2000: The Tour on the archi-pedal-o (9/10)
At the turn of each decade, the Tour de France has gone through organisational changes and backstage struggles that have variously turned out to be decisive or utterly inconsequential. The journey back in time proposed by letour.fr continues with the run-up to the 2000 Tour de France, when a spectacular start on Guadeloupe, almost 7,000 km from Paris, had been planned and preparations put into motion. A transatlantic Tour was almost within the realm of possibility.
Seen from the mid-1990s, the year 2000 was an equally thrilling and daunting prospect. For the Tour de France, it was an exciting opportunity to craft a route like no other. A lot of good ideas were thrown around, but one in particular stood out from the rest, especially because it came directly from the French president. Jacques Chirac told Jean-Claude Killy, the president of ASO at the time, that he would do everything in his power to support a Tour start from the French overseas territories and, especially, Guadeloupe, then governed by his ally Lucette Michaux-Chevry. No other part of overseas France was as passionate about cycling, with a generation of track cyclists bursting onto the stage and a bicycle race that had been an integral part of the archipelago’s sporting scene ever since its launch in 1948.
For Jean-Marie Leblanc, the boss of the Tour, this left-field idea hit all the right buttons: „I liked the idea because we needed something compelling for 2000. It was a powerful symbol and a great way of showing that the French overseas territories are an integral part of the Republic.“ Meetings were soon held and reconnaissance trips organised to study the feasibility of the project. Jean-François Pescheux, who at the time served as director of competitions, took on the leading role in meticulously analysing the plan: „The key issue was taking as little material to the other side of the Atlantic as possible. We had decided to get rid of the prologue to preclude the need for time-trialling bikes, to allow each team a single car and to significantly cut down the size of the publicity caravan. The route itself was interesting and featured a flat stage in Grande-Terre and a hillier one in Basse-Terre, both of which would have finished in the same place near Pointe-à-Pitre Airport“ Indeed, the second big problem with taking the Tour to the Antilles was „shortening the distance“ and mitigating the impact of the time difference with mainland France.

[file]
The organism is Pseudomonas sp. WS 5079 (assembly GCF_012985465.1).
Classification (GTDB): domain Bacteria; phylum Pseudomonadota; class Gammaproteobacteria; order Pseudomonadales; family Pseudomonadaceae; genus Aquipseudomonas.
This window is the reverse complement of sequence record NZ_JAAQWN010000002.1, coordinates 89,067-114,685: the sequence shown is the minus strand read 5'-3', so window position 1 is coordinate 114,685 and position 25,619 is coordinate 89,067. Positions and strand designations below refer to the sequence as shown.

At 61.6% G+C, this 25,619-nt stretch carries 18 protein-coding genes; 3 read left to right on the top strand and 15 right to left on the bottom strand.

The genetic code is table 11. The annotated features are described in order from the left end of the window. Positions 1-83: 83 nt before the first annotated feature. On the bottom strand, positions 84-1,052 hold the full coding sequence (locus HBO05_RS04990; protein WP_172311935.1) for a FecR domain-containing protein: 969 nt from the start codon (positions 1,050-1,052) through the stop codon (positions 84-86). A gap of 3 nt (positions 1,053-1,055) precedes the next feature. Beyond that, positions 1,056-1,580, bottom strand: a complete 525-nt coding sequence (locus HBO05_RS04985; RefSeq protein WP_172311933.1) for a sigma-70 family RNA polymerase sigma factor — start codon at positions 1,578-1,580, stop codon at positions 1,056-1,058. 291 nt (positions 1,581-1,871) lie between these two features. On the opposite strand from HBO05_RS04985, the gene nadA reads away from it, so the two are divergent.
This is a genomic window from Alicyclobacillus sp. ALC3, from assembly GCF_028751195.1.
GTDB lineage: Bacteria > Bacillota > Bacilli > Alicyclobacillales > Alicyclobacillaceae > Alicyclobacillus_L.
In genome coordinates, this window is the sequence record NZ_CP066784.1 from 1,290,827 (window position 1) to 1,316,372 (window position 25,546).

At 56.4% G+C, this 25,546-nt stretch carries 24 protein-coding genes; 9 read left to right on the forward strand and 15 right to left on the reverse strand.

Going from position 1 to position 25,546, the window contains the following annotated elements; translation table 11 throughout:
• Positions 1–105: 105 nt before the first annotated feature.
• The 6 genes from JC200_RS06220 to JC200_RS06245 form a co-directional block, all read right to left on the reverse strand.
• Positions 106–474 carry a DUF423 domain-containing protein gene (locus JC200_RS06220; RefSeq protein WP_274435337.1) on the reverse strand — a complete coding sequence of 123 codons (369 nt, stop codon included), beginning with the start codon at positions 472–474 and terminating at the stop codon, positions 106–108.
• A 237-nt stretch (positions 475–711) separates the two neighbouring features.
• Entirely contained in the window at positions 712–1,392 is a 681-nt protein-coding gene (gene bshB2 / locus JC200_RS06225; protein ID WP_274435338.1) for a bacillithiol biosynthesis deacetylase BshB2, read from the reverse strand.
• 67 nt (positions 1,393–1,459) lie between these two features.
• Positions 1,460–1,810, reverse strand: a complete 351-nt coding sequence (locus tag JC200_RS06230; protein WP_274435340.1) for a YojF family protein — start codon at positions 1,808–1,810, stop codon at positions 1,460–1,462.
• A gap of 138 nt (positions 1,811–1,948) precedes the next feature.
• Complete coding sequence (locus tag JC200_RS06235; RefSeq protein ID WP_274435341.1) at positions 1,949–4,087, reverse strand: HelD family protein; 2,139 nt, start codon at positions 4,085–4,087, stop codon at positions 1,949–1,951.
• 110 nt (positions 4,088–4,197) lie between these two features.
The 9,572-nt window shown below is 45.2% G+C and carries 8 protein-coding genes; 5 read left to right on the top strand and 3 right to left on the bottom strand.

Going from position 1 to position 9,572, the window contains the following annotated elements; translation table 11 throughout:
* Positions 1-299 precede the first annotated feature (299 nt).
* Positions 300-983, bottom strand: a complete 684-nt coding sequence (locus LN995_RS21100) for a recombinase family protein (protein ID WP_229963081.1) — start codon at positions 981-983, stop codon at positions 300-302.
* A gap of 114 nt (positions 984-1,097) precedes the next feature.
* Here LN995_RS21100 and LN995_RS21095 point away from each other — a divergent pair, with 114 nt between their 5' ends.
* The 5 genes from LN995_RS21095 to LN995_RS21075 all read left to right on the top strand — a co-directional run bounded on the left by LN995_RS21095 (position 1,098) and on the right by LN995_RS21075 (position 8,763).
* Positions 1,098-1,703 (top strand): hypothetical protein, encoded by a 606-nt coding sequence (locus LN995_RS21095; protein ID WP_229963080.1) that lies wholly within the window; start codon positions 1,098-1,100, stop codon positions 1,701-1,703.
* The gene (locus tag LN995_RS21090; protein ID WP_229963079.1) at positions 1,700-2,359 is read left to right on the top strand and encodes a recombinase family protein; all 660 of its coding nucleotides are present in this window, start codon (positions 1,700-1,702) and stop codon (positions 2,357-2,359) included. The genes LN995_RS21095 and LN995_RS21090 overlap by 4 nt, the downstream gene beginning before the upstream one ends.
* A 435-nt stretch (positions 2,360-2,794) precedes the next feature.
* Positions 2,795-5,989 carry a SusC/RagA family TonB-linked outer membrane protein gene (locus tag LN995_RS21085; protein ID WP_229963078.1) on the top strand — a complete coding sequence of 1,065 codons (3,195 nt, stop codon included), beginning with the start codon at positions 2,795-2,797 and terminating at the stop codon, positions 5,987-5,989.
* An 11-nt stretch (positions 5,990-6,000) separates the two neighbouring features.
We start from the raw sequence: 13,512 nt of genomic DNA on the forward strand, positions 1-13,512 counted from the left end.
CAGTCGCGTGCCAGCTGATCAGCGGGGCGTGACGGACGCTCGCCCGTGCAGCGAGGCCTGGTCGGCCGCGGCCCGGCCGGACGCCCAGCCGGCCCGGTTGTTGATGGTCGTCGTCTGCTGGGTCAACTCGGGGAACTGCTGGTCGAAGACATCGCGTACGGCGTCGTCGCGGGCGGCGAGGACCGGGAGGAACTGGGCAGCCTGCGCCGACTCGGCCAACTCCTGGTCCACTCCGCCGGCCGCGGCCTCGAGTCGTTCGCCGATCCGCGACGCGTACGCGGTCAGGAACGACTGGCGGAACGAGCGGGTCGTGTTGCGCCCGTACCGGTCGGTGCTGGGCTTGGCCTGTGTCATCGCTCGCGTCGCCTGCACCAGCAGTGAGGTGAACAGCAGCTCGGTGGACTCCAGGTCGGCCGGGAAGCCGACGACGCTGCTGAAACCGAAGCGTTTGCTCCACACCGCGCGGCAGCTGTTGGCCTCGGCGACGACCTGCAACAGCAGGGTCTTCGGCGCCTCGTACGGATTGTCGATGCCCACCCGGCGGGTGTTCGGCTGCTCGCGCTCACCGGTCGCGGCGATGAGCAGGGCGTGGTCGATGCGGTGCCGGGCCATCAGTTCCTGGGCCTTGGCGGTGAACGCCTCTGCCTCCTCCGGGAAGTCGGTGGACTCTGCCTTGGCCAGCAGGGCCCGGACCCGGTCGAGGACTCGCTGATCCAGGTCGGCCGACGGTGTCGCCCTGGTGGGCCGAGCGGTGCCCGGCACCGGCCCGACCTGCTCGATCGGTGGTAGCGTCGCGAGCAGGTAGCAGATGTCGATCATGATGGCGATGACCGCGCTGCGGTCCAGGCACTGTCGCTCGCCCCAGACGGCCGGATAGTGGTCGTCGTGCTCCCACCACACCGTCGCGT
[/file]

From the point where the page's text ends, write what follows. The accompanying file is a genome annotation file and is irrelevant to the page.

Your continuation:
The „Guadeloupe plan“ hinged on a significant logistical assumption: the Concorde was the only aircraft that could be used to transfer the riders without putting them through the wringer of jet lag.
In order to avoid throwing the riders‘ circadian rhythm out of whack, the idea was to travel to the island as late as possible and get out as quickly as possible. Furthermore, Brest was chosen to host the first European stage to gain an extra 20-odd minutes. Pescheux’s timetable covered all the bases: „If we scheduled stage 2 to finish at noon, when it was 4 pm in metropolitan France, riders could be in bed in Brest by midnight and ready to tackle a short 120 km stage to Quimper the next morning. This overcame all the problems.“ Guadeloupe had more than enough hotels to host the Grande Boucle, while ASO communications manager Philippe Sudres, at the time in charge of relations with broadcasters, had already designed the outline of the TV production set-up: „The idea was to source the helicopters used to cover the race, along with other heavy equipment, from Florida.“
However, the „Guadeloupe plan“ hinged on a significant logistical assumption: the Concorde was the only aircraft that could be used to transfer the riders without putting them through the wringer of jet lag. Pescheux recalls that the talks with Air France were what finally buried the dream: „We met with the Minister of Transport and we came to the conclusion that our plan required six Concorde aircraft. However, their fleet was not big enough and, at any rate, they could not stop all their other operations just for us. It was a real pity because it would have been amazing to use the Tour to show just how close the Antilles are.“ At the time, the waivers that have since allowed the 2009 Vuelta a España to start in the Netherlands and the 2018 Giro d’Italia to start in Israel by starting the race on Friday and/or adding an extra rest day did not exist yet. In the end, the Tour gave up on its dreams of coconut palms and got the show on the road in Futuroscope near Poitiers, where the prologue saw a promising young power rider, David Millar, seize the last yellow jersey of the 20th century in his race debut.